Fashions fit for a panda

By Sarah Jay, “Green” stylist
For Ziya Tong, host of Discovery Channel’s Daily Planet and WWF 2012 Panda Ball MC extraordinaire, only eco would do. Stylist and eco fashion expert Sarah Jay highlights sustainable style for WWF’s second annual celebration of life on Earth.

Reuse: Vintage Couture

It is estimated that approximately 12 million tonnes of textile waste ends up in landfill each year. And more often than not, garments are only gently worn – formalwear gentlest of all. Vintage Couture’s Lynda Latner provided the ultimate LBD for Ziya: backless, lace-up, floor-length perfection. We also chose an eighties epoch by Perry Ellis, paying tribute to one of the world’s most beloved species: the critically endangered Amur Leopard. Wear your heart on your sleeve, or your skirt, and remember that old’s cool.

Photo credit: Tom Sandler

Photo credit: Best of Toronto

Reduce: Sarah Stevenson

Did you know that only the oil and paper industries exceed fashion’s consumption of freshwater? That 70 million tonnes of waste water is generated each year in the name of keeping us on trend? Designer Sarah Stevenson’s maxi V in yellow foliage is made locally. With textiles as her canvas, she features original impressionistic patterns inspired by nature using a waterless printing technique. H20MG!!!!

Photo credit: George Pimentel

Rework: Ashley Winnington Ball

Against the backdrop of vintage and waterless gowns, we featured upcycled jewelry by Ashley Winnington-Ball. Ashley finds inspiration in objets trouvés ranging from bits of weathered metal to abandoned beehives. Artfully coating these curios in layers of resin, she gives a shiny new context to unexpected ornaments. Always one of a kind, AWB designs valuables with values. And this is the future of luxury.

About Face: Celebrity makeup artist and eco beauty expert Jackie Shawn achieved Ziya’s look using Earth-friendly products. Tarte for face and eyes, Live Clean for hair, Butter for nails and Ziya’s favourite Bobby Brown Lip Color in Pale Pink which uses beeswax instead of palm oil – an ecologically devastating alternative to petroleum-based emulsifiers, the production of which destroys orangutan habitat. To learn more and help give Canadian cosmetics a makeover, support Just Beautiful.

Live Clean Styling Spray, Tarte eye shadow pallet, Bobbi Brown lipstick, Butter nail polish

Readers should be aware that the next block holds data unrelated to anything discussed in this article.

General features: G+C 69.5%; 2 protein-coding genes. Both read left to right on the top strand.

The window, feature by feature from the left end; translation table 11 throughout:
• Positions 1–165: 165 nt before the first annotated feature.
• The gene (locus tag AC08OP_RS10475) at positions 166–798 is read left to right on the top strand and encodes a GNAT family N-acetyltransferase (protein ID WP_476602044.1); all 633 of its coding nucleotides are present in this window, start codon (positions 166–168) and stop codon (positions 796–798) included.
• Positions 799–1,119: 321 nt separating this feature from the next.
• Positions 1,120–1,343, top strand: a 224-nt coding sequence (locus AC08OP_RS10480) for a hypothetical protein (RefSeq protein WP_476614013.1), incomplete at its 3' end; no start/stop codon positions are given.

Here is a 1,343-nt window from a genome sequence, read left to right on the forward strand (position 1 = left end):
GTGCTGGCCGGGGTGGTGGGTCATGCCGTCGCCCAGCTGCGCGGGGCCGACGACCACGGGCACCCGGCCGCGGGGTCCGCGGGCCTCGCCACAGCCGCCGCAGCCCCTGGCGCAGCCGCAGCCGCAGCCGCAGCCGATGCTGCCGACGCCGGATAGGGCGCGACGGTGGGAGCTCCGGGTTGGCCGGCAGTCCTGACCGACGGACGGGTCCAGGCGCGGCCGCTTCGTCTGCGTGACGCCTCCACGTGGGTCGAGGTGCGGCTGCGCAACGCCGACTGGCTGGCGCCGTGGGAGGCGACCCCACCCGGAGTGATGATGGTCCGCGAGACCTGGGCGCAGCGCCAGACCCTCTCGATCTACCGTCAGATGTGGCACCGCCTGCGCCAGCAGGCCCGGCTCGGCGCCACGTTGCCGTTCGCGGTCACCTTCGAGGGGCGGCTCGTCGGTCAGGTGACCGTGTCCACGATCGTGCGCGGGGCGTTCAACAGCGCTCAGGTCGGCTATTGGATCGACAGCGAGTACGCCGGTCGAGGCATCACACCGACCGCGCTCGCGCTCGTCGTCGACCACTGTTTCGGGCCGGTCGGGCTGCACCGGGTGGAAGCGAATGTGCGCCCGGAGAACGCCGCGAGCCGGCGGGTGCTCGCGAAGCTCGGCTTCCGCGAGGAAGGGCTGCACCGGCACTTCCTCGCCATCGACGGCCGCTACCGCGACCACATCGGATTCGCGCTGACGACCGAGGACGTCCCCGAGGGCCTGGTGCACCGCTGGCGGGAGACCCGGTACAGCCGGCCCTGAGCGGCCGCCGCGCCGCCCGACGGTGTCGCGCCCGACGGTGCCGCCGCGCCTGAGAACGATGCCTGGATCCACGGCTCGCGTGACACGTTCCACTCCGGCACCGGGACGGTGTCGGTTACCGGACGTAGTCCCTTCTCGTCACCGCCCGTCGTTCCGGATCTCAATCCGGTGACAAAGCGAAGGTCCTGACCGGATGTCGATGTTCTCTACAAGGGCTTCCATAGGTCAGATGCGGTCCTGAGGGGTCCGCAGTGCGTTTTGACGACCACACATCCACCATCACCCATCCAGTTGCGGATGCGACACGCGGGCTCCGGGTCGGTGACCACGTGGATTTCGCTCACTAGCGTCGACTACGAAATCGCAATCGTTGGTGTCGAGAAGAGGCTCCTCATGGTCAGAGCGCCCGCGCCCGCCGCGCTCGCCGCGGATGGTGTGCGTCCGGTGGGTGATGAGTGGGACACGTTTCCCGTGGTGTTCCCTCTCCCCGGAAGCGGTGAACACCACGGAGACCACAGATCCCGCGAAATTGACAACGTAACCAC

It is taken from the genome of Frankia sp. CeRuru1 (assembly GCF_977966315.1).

In conscientious conclusion:
For me, the degree to which something is fashion forward is the degree to which it is sustainable. Designers and retailers have a responsibility when they bring garments into the world, to do so with integrity and consideration for our planet’s resources and inhabitants. And you – the consumer, the clotheshorse, the trendsetter – play an important role in shaping the future of fashion with every purchase, tweet and “like.”
So the next time you find yourself in front of a sale rack or computer screen FULL of options, ask yourself:
What is this made of?
→Look for organically grown, natural fibers.
→When choosing synthetics look for recycled polyesters.
→Consider upcycled materials and deadstock fabrics when possible.
Where is it made?
→ Locally made has a smaller carbon footprint, and supports local economy.
→Look out for lines that nurture community development, have a one for one mandate, or use carbon offsets.
Consider the care instructions.
→The largest environmental impact of a garment occurs in the post-consumer phase of its lifecycle. That means: how you care for it. Avoid dry clean-only garments altogether. Remember to wash in cold water with eco detergent and hang to dry. Consign, donate, or swap old clothes instead of disposing to landfill.
For further fashion council, you can always call me. Until then, sustain style. Dress responsibly 🙂

Stylist Sarah Jay. Photo credit: George Pimentel